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We have also mentioned insolvent practitioners. On that occasion we mulled on the size of indebtedness that led to bankruptcy. This post relates to the frequency of use of the procedure. The recent publication by OUP of the 19th century volumes on the history of English law throw up a very interesting bankruptcy statistic. The following is noted:
"In 1861 solicitors were brought within the scope of the bankruptcy jurisdiction and a disquieting number passed through the procedure. It was asserted that between 1861 and 1877 no fewer than 942 went bankrupt, 130 of them more than once, with one brazen individual managing to do so 12 times." (William Cornish, J Stuart Anderson, Ray Cocks, Michael Lobban, Patrick Polden and Keith Smith. The Oxford History of the Laws of England, Volumes XI, XII, and XIII, 1820-1914. Vol XI, Oxford University Press, Oxford, at page 1161).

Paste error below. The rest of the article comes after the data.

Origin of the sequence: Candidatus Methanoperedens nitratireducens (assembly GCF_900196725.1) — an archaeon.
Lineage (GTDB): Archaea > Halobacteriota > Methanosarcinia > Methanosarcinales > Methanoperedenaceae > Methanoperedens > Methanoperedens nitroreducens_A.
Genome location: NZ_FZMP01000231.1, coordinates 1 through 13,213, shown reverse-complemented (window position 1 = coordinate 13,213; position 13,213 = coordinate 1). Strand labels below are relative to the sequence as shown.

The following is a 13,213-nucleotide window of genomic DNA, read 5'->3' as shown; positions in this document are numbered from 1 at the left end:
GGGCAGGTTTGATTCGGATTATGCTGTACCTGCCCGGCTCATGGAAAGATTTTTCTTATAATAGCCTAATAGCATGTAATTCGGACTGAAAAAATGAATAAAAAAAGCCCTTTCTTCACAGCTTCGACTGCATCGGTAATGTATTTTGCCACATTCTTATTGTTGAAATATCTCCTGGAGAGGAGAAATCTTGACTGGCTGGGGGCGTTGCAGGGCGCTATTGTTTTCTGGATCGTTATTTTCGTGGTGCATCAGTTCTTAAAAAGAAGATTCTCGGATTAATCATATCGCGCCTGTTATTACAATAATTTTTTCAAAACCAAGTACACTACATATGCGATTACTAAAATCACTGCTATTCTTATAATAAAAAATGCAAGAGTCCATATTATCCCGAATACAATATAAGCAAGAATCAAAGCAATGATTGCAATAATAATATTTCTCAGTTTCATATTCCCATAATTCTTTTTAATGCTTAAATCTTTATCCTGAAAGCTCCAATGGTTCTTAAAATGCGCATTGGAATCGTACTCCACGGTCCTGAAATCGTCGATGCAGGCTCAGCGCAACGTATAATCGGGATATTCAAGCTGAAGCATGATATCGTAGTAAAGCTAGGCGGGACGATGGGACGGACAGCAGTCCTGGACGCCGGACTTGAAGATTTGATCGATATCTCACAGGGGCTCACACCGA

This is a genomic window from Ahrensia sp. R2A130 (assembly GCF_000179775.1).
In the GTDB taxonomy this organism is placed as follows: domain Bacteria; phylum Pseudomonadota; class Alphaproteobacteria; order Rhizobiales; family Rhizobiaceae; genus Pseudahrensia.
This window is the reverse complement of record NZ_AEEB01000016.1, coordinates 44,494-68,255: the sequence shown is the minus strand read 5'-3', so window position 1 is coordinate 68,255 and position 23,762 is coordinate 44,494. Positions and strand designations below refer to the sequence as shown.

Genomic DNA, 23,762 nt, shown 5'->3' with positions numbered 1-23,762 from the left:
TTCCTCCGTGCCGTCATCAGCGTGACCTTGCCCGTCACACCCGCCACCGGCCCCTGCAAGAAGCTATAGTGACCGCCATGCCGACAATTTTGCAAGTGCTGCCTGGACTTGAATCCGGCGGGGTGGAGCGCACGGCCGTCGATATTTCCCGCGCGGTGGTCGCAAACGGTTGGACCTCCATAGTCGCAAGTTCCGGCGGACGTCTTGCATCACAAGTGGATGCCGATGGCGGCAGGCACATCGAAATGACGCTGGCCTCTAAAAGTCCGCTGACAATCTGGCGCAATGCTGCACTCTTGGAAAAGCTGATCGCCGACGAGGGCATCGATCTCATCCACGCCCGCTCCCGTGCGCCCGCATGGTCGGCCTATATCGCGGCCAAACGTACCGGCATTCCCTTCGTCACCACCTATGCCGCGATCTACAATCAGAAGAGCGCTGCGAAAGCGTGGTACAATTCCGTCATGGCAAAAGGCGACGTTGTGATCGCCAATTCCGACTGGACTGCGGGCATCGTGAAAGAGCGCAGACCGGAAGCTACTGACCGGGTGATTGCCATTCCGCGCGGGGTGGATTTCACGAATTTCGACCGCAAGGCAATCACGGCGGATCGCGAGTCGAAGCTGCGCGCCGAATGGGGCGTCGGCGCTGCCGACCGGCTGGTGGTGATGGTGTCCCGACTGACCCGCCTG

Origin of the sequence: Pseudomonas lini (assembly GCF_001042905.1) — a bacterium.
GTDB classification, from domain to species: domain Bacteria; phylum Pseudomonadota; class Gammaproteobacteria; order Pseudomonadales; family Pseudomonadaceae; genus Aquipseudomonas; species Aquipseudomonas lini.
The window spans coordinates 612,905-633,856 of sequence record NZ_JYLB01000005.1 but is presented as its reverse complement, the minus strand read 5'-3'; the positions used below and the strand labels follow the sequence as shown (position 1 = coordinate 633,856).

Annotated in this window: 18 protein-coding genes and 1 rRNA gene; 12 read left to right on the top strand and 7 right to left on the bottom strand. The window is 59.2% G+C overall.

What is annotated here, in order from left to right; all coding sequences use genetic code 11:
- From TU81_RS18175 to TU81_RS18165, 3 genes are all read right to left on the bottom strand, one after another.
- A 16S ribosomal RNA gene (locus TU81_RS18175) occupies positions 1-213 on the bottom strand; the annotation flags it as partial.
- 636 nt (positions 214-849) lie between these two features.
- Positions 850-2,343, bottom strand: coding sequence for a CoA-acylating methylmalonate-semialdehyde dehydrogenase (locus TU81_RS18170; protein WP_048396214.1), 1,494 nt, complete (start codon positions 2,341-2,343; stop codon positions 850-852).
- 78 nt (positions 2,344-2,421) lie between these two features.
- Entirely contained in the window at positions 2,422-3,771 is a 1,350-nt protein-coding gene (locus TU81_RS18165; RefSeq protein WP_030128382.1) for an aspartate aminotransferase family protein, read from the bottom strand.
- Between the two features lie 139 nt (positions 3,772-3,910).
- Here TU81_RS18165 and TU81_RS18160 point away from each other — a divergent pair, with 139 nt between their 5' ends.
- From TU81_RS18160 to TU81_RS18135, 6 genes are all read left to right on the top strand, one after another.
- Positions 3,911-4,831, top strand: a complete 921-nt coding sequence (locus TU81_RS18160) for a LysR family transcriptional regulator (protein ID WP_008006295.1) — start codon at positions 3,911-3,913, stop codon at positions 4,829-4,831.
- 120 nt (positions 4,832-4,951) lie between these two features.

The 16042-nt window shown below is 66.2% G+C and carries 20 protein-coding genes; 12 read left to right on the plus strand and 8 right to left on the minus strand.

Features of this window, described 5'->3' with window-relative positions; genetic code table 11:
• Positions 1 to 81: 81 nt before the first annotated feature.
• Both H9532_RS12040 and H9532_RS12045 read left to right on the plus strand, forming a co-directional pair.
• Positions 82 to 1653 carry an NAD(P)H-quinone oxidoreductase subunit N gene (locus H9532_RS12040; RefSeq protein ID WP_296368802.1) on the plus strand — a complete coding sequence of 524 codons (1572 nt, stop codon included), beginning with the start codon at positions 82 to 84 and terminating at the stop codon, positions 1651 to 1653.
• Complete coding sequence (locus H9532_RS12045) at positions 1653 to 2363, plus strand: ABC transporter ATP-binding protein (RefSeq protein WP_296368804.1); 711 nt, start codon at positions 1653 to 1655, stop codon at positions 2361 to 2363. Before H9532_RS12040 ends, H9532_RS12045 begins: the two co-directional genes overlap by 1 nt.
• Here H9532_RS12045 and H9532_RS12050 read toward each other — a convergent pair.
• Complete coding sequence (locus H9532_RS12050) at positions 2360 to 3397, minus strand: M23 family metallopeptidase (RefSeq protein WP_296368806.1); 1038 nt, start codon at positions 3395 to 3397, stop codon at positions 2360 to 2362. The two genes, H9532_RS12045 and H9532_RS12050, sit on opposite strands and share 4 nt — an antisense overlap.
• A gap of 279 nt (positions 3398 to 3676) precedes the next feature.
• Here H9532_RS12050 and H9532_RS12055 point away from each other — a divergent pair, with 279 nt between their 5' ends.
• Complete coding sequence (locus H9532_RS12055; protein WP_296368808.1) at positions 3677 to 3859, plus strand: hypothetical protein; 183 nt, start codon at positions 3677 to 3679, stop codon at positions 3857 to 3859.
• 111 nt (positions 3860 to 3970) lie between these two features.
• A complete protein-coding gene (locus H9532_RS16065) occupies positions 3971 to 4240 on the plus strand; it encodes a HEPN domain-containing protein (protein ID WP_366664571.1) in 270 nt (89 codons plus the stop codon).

We have a new statistic! Do any readers know of any record breaking insolvency statistics? Do contact me if you do (email@example.com).
"This is the ultimate statement of where the law on IVAs is to be found in our great common law...